The death of the passwords?

By Cameron Abbott and Allison Wallace

While the recent Facebook saga has underlined the fact that using a password to protect your data doesn’t mean it won’t be improperly accessed, we have become used to needing to create, remember and use passwords in most aspects of our digital lives.

But the humble letter/number/symbol combination may soon be a thing of the past, with a new web standard – the Web Authentication (WebAuthn) – expected to be issued soon.

If approved, WebAuthn will replace the password with either biometrics or devices like smartphones, security keys or webcams that communicate with the website via Bluetooth, USB or near-field communication (NFC).

WebAuthn is at the candidate recommendation stage in front of the World Wide Web Consortium (W3C) – the body that develops web standards – which is the final step before it becomes an approved standard.

The new standard has ambitions of reducing the incidences of the theft and use of credentials, and protection against phishing attacks. By its nature, it will also help people use unique logins across the online services they use.  Most people use the same login details across multiple websites and the new standard will therefore reduce vulnerability to attacks.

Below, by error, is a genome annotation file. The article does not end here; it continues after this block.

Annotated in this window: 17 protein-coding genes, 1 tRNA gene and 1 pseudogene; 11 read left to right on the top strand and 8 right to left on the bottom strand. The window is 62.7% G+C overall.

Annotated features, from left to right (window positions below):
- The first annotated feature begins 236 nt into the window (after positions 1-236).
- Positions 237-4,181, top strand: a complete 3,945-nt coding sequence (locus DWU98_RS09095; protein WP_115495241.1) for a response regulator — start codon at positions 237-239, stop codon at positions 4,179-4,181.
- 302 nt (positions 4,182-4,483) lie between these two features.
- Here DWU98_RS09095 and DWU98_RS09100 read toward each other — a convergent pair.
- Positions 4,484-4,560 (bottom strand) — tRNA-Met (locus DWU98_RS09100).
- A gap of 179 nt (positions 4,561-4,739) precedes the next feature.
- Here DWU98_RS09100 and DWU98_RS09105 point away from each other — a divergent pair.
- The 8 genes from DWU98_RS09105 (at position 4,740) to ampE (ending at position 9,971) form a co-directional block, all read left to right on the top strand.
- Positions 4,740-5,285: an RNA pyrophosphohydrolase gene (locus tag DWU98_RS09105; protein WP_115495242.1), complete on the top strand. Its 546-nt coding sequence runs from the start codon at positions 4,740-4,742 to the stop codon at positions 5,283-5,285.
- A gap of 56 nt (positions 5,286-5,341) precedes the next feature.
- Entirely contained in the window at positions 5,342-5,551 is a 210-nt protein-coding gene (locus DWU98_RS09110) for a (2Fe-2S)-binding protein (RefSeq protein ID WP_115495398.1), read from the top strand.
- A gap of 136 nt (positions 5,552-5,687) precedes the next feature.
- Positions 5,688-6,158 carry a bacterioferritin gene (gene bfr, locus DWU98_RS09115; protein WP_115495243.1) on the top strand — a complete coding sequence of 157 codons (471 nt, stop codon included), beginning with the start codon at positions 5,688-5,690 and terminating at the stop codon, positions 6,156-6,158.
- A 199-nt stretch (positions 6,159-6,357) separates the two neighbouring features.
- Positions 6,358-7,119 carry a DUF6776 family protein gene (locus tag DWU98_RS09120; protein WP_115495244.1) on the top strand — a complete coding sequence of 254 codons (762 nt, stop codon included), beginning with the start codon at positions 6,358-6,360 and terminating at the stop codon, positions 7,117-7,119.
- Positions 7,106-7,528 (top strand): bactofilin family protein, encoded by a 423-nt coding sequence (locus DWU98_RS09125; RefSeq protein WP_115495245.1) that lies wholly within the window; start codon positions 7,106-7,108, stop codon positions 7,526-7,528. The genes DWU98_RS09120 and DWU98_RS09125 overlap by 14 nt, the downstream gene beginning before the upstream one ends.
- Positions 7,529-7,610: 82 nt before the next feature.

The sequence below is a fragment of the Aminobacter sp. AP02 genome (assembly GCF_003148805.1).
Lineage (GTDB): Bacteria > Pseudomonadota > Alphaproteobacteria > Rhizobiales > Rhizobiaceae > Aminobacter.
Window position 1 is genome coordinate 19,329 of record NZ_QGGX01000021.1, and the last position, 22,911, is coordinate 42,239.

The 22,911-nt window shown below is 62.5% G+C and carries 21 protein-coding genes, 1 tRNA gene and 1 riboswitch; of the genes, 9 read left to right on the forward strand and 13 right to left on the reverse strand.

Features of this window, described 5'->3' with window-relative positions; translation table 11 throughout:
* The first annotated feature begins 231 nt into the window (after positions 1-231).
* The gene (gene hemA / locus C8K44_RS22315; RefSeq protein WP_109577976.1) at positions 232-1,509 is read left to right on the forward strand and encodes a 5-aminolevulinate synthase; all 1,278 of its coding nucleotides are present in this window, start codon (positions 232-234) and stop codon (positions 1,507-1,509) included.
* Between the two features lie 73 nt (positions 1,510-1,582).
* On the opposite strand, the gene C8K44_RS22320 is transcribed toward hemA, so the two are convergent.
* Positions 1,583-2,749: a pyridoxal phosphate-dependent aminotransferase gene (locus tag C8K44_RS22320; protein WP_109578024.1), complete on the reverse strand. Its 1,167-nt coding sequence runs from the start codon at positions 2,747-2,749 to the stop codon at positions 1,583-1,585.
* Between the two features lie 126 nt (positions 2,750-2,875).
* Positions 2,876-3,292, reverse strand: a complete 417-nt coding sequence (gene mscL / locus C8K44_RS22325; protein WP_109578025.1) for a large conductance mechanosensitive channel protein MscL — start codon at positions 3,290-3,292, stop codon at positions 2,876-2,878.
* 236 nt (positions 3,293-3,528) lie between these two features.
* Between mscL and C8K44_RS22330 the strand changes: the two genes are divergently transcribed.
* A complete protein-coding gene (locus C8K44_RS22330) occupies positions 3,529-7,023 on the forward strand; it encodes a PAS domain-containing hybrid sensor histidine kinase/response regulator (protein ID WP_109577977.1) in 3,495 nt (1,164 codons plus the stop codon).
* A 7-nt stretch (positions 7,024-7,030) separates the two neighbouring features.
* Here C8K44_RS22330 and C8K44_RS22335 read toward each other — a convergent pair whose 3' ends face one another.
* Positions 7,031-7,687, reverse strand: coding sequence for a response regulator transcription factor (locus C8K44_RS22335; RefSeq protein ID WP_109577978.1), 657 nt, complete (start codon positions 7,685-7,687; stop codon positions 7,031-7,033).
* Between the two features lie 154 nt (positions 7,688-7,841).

While sites like Google and  Facebook already offer users the option to use similar methods to WebAuthn for logging in, once W3C approves it as a standard, many more sites and services will be able to put a stake in passwords as a login method.

We’ll keep you posted on any further developments.


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